There’s an accepted modern-day footballing rule of thumb that suggests if you want to add skill, craft and guile to your team then go out and sign Spaniards. Just a few short decades ago this situation was the polar opposite. The highest profile Spanish players of the early 1980s were more kicky-hacky than tiki-taki and La Liga’s creativity was mostly contracted out to its big name imports. Barcelona were little different: West German midfielder Bernd Schuster and the Danish winger Allan Simonsen supplied the stellar quality, while their teammates of Spanish provenance – whether the hardened veterans or the fierce youngsters – did the dirty work around them.
The evergreen striker Quini was an honourable domestic exception and Barcelona relied heavily on his goals. In March 1981 he was kidnapped and by the time he was released unharmed 25 days later, the club’s title push that season had collapsed with just a single point collected from the four games he missed. Approaching the 1981-82 season and determined not to show the same fragility, Udo Lattek’s appointment as new coach made sense on several levels.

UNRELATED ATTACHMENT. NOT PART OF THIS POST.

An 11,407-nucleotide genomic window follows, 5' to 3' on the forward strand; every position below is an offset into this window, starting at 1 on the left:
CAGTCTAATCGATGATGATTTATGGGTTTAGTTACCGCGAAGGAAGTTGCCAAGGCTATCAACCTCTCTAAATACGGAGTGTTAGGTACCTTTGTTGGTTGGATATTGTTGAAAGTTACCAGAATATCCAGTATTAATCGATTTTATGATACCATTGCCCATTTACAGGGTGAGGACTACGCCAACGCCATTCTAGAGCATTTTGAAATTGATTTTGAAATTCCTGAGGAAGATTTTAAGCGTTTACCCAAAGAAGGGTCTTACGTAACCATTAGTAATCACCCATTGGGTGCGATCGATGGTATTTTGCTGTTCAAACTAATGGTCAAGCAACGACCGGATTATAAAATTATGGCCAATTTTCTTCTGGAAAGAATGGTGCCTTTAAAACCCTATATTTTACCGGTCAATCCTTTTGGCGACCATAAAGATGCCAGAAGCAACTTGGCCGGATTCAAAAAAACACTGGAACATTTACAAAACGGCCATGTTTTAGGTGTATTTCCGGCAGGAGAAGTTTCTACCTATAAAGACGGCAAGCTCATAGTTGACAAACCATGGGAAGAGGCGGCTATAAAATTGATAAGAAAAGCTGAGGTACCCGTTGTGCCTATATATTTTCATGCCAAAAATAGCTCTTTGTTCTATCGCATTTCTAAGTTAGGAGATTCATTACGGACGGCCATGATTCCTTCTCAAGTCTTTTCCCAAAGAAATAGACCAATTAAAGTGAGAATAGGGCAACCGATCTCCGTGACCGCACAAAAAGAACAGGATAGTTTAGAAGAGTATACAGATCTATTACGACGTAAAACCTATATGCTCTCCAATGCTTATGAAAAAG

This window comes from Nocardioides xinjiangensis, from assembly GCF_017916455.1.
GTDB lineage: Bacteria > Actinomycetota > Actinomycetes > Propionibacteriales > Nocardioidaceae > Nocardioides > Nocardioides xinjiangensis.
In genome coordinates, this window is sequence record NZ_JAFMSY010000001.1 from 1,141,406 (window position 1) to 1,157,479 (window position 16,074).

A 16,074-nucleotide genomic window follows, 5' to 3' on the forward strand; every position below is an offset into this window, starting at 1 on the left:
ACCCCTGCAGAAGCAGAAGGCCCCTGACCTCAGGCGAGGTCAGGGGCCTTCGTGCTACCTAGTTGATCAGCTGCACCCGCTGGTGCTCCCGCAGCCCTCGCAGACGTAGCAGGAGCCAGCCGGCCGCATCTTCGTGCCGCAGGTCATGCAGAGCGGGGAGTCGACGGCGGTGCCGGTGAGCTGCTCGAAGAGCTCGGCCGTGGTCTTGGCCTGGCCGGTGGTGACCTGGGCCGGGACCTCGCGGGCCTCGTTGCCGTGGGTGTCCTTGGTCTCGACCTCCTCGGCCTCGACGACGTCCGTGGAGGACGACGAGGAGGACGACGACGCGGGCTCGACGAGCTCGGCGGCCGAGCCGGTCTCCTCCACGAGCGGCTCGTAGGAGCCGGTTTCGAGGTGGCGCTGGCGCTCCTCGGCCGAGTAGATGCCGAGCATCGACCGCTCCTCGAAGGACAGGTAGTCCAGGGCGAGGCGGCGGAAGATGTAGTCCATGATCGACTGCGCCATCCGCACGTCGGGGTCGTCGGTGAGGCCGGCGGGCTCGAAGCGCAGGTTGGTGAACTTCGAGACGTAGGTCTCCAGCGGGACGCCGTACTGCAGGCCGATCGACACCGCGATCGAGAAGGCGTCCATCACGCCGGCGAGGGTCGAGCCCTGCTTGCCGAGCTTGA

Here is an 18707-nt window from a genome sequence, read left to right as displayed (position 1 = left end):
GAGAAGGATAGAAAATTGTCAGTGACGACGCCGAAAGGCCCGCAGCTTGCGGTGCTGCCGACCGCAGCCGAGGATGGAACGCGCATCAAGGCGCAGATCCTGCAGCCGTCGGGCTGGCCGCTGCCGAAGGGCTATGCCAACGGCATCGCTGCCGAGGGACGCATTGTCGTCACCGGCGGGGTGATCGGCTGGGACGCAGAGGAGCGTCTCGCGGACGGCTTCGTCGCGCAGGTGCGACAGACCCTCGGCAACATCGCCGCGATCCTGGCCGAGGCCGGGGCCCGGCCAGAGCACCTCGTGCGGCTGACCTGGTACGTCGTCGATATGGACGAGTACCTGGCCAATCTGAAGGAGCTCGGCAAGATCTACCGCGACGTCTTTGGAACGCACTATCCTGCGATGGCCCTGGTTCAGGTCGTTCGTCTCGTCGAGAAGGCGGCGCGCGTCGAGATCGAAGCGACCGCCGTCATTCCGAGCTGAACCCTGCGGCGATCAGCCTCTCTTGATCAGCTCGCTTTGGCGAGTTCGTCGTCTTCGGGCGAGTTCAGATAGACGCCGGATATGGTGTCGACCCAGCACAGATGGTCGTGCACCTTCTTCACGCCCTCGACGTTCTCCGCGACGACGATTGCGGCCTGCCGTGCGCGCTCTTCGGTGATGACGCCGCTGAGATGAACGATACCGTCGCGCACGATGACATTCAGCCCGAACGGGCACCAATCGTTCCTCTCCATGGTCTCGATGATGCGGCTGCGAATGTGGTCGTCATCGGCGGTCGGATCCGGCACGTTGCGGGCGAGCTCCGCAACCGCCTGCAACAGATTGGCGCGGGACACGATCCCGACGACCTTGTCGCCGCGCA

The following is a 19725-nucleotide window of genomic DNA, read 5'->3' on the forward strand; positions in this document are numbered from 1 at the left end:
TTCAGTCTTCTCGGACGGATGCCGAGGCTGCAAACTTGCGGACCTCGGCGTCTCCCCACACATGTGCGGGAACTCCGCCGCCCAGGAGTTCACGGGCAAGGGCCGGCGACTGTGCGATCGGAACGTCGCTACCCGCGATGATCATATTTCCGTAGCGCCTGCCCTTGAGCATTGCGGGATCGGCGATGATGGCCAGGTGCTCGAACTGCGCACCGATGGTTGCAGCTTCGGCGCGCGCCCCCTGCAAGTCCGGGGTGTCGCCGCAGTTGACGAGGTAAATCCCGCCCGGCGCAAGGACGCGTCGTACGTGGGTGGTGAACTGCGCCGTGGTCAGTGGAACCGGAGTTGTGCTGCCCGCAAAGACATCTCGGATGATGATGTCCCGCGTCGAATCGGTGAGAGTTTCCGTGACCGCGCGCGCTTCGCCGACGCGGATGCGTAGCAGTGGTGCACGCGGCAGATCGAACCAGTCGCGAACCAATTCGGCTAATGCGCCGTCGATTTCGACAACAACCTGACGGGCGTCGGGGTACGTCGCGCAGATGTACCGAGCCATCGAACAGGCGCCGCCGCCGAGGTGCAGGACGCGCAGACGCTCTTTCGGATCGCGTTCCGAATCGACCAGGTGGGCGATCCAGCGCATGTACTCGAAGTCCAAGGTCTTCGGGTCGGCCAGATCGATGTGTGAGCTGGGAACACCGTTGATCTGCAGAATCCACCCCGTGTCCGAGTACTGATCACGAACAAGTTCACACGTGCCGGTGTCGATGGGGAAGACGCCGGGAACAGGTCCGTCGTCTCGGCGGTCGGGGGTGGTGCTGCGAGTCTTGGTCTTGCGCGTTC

The German was known for his motivational ability and he was expected to bring the best out of both Schuster and Simonsen having managed them successfully in the Bundesliga. In a bold move he appointed Schuster as club captain, the extra responsibility Lattek reasoned might help curb the wayward excesses that often undermined the midfielder’s game.
A 4-0 hammering in the Nou Camp by Köln in the Final of their own Juan Gamper tournament did not augur well, but once the domestic season got underway competitive form was much more encouraging: Alexanco was in towering form at sweeper, Simonsen was irresistible on the right wing, Quini was putting away goals in his easy, unruffled manner and at the heart of everything was Schuster.